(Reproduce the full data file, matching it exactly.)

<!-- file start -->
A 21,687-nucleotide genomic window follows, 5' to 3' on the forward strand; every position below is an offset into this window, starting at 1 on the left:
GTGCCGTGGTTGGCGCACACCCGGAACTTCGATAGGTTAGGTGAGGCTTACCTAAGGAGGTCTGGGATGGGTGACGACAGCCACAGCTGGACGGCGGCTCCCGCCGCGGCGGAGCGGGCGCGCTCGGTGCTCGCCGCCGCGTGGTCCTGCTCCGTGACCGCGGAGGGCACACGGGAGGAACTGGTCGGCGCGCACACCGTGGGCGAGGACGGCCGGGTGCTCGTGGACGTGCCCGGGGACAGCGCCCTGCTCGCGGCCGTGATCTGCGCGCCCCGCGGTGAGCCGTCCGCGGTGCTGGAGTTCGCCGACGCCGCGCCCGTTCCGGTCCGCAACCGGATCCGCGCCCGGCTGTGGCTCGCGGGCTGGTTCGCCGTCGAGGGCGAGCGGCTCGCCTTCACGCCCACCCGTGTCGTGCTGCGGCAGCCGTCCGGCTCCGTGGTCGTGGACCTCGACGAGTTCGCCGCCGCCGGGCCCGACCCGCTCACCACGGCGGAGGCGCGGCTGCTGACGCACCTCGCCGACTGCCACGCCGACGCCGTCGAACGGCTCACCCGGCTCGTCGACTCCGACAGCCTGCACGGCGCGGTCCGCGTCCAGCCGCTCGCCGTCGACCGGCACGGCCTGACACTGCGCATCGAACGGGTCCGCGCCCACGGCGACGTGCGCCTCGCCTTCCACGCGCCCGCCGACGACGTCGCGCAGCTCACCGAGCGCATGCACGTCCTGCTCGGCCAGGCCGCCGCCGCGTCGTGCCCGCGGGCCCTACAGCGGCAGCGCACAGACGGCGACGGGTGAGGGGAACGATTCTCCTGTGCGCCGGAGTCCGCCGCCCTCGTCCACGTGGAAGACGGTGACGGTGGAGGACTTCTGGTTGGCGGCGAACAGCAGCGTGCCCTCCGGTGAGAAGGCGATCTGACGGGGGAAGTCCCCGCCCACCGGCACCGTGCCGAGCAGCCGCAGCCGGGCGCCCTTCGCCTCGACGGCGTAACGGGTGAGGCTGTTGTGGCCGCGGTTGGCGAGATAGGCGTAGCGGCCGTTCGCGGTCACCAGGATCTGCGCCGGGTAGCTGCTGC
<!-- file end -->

A 21,687-nucleotide genomic window follows, 5' to 3' on the forward strand; every position below is an offset into this window, starting at 1 on the left:
GTGCCGTGGTTGGCGCACACCCGGAACTTCGATAGGTTAGGTGAGGCTTACCTAAGGAGGTCTGGGATGGGTGACGACAGCCACAGCTGGACGGCGGCTCCCGCCGCGGCGGAGCGGGCGCGCTCGGTGCTCGCCGCCGCGTGGTCCTGCTCCGTGACCGCGGAGGGCACACGGGAGGAACTGGTCGGCGCGCACACCGTGGGCGAGGACGGCCGGGTGCTCGTGGACGTGCCCGGGGACAGCGCCCTGCTCGCGGCCGTGATCTGCGCGCCCCGCGGTGAGCCGTCCGCGGTGCTGGAGTTCGCCGACGCCGCGCCCGTTCCGGTCCGCAACCGGATCCGCGCCCGGCTGTGGCTCGCGGGCTGGTTCGCCGTCGAGGGCGAGCGGCTCGCCTTCACGCCCACCCGTGTCGTGCTGCGGCAGCCGTCCGGCTCCGTGGTCGTGGACCTCGACGAGTTCGCCGCCGCCGGGCCCGACCCGCTCACCACGGCGGAGGCGCGGCTGCTGACGCACCTCGCCGACTGCCACGCCGACGCCGTCGAACGGCTCACCCGGCTCGTCGACTCCGACAGCCTGCACGGCGCGGTCCGCGTCCAGCCGCTCGCCGTCGACCGGCACGGCCTGACACTGCGCATCGAACGGGTCCGCGCCCACGGCGACGTGCGCCTCGCCTTCCACGCGCCCGCCGACGACGTCGCGCAGCTCACCGAGCGCATGCACGTCCTGCTCGGCCAGGCCGCCGCCGCGTCGTGCCCGCGGGCCCTACAGCGGCAGCGCACAGACGGCGACGGGTGAGGGGAACGATTCTCCTGTGCGCCGGAGTCCGCCGCCCTCGTCCACGTGGAAGACGGTGACGGTGGAGGACTTCTGGTTGGCGGCGAACAGCAGCGTGCCCTCCGGTGAGAAGGCGATCTGACGGGGGAAGTCCCCGCCCACCGGCACCGTGCCGAGCAGCCGCAGCCGGGCGCCCTTCGCCTCGACGGCGTAACGGGTGAGGCTGTTGTGGCCGCGGTTGGCGAGATAGGCGTAGCGGCCGTTCGCGGTCACCAGGATCTGCGCCGGGTAGCTGCTGC